4. Check for warnings. Look for the consequences of misuse that could be hazardous. For example all products containing halocarbon or hydrocarbon propellants such as aerosol hairsprays and deodorants must disclose the exact warning. Soaps and bubble baths will show a warning ‘may irritate skin’. ‘Keep out of reach of children’ is another common warning. Read them and make sure you know exactly what they are warning you about and then decide if it is a risk worth taking.
5. Be aware of anything that is nature derived. If you see an ingredient like SLS – sodium lauryl sulphate – and in brackets the words – coconut derived, be aware. Pure, unprocessed coconut oil is not SLS. Companies do not have to disclose what chemicals or ingredients are used to refine or process something either.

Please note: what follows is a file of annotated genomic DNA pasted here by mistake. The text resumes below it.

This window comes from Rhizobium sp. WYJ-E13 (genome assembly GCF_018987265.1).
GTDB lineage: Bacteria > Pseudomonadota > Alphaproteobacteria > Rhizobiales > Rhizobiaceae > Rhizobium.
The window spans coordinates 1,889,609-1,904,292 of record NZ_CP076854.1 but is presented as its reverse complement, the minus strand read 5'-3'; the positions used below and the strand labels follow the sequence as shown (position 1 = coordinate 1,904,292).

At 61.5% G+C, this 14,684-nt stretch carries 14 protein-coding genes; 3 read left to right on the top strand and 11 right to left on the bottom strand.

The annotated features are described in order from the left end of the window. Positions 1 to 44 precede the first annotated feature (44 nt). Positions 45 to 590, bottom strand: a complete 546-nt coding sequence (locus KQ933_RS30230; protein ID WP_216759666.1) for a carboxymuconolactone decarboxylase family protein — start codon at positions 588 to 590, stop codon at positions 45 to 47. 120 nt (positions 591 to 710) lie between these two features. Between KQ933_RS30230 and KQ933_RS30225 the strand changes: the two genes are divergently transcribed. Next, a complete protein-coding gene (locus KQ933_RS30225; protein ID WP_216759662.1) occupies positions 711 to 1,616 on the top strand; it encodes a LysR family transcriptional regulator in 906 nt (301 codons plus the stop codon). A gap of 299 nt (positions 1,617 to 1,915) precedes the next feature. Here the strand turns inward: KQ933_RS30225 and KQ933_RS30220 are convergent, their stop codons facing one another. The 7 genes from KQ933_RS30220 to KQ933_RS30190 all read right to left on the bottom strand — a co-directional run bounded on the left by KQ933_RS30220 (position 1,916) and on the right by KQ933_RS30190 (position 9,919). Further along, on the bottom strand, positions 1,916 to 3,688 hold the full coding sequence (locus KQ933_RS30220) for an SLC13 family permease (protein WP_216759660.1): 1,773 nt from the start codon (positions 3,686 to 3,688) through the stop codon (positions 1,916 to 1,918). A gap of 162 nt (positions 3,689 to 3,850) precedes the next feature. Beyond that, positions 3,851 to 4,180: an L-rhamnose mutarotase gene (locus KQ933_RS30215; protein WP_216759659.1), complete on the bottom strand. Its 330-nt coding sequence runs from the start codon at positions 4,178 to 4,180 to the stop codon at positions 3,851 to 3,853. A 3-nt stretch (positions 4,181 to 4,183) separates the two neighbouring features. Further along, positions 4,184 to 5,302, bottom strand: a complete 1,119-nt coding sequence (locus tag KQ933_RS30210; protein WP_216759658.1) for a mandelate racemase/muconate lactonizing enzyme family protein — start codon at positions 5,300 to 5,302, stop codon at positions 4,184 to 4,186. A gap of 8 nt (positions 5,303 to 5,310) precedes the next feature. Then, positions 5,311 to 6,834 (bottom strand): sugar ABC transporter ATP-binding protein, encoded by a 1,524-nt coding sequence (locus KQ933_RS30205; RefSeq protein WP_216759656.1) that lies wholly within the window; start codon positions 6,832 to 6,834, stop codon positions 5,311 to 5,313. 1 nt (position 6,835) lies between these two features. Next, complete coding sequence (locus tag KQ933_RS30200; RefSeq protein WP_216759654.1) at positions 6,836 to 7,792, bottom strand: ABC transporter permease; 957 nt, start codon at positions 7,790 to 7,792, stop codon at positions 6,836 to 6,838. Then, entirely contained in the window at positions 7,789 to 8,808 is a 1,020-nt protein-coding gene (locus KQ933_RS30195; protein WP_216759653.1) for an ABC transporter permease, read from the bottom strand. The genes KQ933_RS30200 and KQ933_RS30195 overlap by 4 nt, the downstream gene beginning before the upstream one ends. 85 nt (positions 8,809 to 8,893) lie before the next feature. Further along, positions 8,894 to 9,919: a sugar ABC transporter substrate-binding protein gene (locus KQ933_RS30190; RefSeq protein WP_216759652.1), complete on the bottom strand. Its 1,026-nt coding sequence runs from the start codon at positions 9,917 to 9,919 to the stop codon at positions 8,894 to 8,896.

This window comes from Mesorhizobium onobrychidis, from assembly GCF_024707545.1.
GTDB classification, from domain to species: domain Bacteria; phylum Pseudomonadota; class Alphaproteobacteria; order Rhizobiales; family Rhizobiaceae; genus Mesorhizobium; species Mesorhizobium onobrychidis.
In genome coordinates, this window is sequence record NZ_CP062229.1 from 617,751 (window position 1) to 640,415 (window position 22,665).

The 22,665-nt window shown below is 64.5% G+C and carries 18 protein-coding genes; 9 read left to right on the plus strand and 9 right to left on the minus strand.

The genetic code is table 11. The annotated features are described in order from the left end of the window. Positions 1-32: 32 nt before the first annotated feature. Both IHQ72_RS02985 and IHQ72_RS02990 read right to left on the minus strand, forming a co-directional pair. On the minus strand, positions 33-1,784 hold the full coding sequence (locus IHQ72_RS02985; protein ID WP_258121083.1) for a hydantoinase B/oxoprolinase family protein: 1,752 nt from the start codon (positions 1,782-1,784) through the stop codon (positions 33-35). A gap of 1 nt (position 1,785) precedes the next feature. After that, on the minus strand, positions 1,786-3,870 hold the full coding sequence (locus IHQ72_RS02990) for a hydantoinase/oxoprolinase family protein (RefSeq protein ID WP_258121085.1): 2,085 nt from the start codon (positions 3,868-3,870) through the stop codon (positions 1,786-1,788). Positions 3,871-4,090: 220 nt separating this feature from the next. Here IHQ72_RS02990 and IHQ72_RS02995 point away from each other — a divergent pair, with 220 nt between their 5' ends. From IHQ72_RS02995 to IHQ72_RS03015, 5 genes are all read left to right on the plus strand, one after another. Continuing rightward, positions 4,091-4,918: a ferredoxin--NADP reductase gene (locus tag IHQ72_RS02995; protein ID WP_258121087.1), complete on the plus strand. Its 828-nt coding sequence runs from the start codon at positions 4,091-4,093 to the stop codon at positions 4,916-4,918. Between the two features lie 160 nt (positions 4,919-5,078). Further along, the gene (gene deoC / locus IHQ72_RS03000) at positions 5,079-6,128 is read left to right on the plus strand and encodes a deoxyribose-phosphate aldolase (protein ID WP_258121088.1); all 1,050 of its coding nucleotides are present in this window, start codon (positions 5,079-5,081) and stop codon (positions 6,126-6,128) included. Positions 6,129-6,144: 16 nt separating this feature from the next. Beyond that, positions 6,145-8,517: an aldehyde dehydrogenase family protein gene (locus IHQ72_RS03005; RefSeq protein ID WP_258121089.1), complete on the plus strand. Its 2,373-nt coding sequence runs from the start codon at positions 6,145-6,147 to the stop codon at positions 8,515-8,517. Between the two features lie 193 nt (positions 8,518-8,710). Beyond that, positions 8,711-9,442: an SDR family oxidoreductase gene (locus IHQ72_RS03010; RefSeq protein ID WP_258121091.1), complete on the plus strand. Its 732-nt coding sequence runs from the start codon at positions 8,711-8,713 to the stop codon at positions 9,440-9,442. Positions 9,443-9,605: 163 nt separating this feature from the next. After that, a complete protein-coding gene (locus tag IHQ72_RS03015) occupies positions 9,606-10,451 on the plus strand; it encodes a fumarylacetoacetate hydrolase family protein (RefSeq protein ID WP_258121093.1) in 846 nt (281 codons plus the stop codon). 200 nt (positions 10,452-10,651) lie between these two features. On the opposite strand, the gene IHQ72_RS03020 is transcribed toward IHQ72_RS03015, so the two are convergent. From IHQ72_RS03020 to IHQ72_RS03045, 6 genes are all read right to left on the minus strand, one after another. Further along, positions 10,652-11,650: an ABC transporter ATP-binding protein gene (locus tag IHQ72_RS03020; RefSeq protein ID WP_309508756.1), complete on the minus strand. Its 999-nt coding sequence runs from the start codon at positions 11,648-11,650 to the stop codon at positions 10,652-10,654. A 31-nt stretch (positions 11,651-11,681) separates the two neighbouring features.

6. Look for the words chemical-free. And see what else the company stands for and is willing to express. Natural and organic are common phrases that can be overused or misleading. I personally have become a bit cautious of them as they do not necessarily mean what they say or say what they mean. Organic can simply mean an extra carbon molecule. Natural can mean there are some natural ingredients but both can still contain harmful and questionable ingredients. In fact a product only needs 5% of natural ingredients to call themselves natural!
Guest Blogger – Kim Morrison
Latest posts by Kim Morrison
- They wouldn’t put it in there if it wasn’t safe! Or would they? - October 11, 2016